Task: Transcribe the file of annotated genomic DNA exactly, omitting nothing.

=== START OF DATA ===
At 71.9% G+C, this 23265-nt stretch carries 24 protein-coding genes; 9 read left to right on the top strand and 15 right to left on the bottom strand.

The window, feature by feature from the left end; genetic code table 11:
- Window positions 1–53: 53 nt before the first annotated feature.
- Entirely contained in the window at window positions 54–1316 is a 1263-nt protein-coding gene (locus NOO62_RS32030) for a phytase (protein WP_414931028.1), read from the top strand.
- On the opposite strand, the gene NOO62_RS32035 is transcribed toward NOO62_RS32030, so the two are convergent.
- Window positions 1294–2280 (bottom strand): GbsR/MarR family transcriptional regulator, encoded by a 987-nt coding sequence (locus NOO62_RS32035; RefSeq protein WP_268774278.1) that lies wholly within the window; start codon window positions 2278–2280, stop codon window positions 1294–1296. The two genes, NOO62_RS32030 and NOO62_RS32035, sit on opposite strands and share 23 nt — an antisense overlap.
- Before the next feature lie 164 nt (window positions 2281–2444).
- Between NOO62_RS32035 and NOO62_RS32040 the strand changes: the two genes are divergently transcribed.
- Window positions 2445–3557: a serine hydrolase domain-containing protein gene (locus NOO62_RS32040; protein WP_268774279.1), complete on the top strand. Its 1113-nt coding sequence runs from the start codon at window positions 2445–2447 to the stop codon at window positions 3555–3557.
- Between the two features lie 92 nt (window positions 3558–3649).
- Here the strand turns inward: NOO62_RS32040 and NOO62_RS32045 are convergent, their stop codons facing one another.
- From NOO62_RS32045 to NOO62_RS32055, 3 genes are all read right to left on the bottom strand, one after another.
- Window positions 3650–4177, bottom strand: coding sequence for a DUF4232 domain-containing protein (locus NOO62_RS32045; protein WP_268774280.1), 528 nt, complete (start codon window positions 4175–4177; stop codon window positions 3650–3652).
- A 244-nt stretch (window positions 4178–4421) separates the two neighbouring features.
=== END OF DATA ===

At 71.9% G+C, this 23265-nt stretch carries 24 protein-coding genes; 9 read left to right on the top strand and 15 right to left on the bottom strand.

The window, feature by feature from the left end; genetic code table 11:
- Window positions 1–53: 53 nt before the first annotated feature.
- Entirely contained in the window at window positions 54–1316 is a 1263-nt protein-coding gene (locus NOO62_RS32030) for a phytase (protein WP_414931028.1), read from the top strand.
- On the opposite strand, the gene NOO62_RS32035 is transcribed toward NOO62_RS32030, so the two are convergent.
- Window positions 1294–2280 (bottom strand): GbsR/MarR family transcriptional regulator, encoded by a 987-nt coding sequence (locus NOO62_RS32035; RefSeq protein WP_268774278.1) that lies wholly within the window; start codon window positions 2278–2280, stop codon window positions 1294–1296. The two genes, NOO62_RS32030 and NOO62_RS32035, sit on opposite strands and share 23 nt — an antisense overlap.
- Before the next feature lie 164 nt (window positions 2281–2444).
- Between NOO62_RS32035 and NOO62_RS32040 the strand changes: the two genes are divergently transcribed.
- Window positions 2445–3557: a serine hydrolase domain-containing protein gene (locus NOO62_RS32040; protein WP_268774279.1), complete on the top strand. Its 1113-nt coding sequence runs from the start codon at window positions 2445–2447 to the stop codon at window positions 3555–3557.
- Between the two features lie 92 nt (window positions 3558–3649).
- Here the strand turns inward: NOO62_RS32040 and NOO62_RS32045 are convergent, their stop codons facing one another.
- From NOO62_RS32045 to NOO62_RS32055, 3 genes are all read right to left on the bottom strand, one after another.
- Window positions 3650–4177, bottom strand: coding sequence for a DUF4232 domain-containing protein (locus NOO62_RS32045; protein WP_268774280.1), 528 nt, complete (start codon window positions 4175–4177; stop codon window positions 3650–3652).
- A 244-nt stretch (window positions 4178–4421) separates the two neighbouring features.